We made models: this is a moment of happiness,
this is a maple-shaded street, its yellow median line
littered with double wings: some day we might know such things
in our real lives, not just in desire.
We invented Cherryfield, Maine, nine pearl-gray Capes
with sagging porches held together by coats of gesso.
Behind the scrim of birches the Middle Branch River
glittered like the galvanized roof to a tackle shed.
We were quick and replicated a shack with a chalk sign
CHUBBS SMELTS CROAKERS; there was barely time to read it
before it whirled into the past. And she who was driving said,
we know the coming disaster intimately but the present is unknowable.
Which disaster, I wondered, sexual or geological? But I was shy:
her beauty was like a language she didn’t speak and had never heard.
Then we were in Holyfield and it was the hour when the child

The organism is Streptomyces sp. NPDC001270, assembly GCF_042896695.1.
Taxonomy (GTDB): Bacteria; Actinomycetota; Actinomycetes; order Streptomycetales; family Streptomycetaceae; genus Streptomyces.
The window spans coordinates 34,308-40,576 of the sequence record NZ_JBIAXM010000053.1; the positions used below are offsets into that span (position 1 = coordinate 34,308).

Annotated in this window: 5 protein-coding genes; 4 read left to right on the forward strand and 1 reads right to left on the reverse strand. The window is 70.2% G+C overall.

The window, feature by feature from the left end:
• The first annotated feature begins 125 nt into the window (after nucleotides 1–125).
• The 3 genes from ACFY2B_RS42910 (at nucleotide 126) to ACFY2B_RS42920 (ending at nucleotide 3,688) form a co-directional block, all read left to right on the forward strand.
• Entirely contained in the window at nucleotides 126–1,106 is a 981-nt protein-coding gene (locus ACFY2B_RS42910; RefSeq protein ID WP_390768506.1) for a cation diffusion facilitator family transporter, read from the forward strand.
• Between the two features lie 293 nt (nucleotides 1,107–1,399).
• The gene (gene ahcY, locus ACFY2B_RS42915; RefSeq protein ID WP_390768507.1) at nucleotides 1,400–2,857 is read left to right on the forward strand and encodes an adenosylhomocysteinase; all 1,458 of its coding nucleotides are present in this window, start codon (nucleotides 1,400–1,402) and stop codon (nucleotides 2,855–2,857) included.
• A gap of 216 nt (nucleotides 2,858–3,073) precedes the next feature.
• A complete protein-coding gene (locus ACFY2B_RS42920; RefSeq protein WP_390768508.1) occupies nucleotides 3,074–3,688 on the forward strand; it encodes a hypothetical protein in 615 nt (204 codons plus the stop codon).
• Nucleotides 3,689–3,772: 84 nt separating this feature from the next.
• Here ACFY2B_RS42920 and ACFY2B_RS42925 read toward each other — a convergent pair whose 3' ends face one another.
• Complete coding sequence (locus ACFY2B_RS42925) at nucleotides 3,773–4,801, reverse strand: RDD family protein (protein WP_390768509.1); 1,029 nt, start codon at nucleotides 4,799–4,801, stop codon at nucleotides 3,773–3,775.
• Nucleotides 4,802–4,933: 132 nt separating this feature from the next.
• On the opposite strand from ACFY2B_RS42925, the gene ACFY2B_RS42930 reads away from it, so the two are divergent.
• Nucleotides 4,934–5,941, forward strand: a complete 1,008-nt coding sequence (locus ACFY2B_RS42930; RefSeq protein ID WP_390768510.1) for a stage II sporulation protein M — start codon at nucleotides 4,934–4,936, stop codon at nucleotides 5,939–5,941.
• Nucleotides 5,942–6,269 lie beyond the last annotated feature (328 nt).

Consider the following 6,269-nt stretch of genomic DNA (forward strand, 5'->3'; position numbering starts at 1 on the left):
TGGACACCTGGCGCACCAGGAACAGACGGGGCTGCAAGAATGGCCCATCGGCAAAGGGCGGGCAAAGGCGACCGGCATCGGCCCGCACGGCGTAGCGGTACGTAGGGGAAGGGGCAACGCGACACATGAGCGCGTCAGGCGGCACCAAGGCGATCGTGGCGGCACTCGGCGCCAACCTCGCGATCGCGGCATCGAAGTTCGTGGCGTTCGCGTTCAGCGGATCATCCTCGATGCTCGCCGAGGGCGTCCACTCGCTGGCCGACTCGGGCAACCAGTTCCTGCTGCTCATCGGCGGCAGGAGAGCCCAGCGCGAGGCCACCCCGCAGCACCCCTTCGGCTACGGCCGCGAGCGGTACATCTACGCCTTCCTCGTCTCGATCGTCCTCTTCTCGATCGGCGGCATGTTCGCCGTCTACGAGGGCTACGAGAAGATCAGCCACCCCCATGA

waves from a Welcome mat, his eyes full of longing, before turning
inward to his enforced sleep. We waved back but we were gone.
The hour when two moths bump together above a pail of lures.
The hour when the Coleman lamp flickers in the screen house
above the blur of cards being shuffled and dealt amazingly fast.
All my life I have been dying, of hope and self pity,
and an unknown force has been knitting me back together.
It happens in secret. I want to touch her and I touch her
and it registers on the glittering gauges that make the car darker
and swifter and we come to the mountains and this is all I ever wanted:
to enter the moth’s pinhead eye, now, and never return.
About D. Nurkse
D. Nurkse has published nine books of poetry, most recently The Border Kingdom, from Knopf, who will publish Nurkse’s new book of poems next summer. Nurkse is also the author of The Fall, Burnt Island, and Shadow Wars. He received a 2009 Literature Award from the American Academy of Arts and Letters and is currently a finalist for the Forward Prize in Great Britain. Formerly the Poet Laureate of Brooklyn, New York, Nurkse has received the Whiting Writers’ Award and two National Endowment for the Arts fellowships. He has taught at Sarah Lawrence College and Rikers Island Correctional Facility.
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“The Present” © D. Nurkse. Reprinted with permission by the author. This poem first appeared in The Kenyon Review.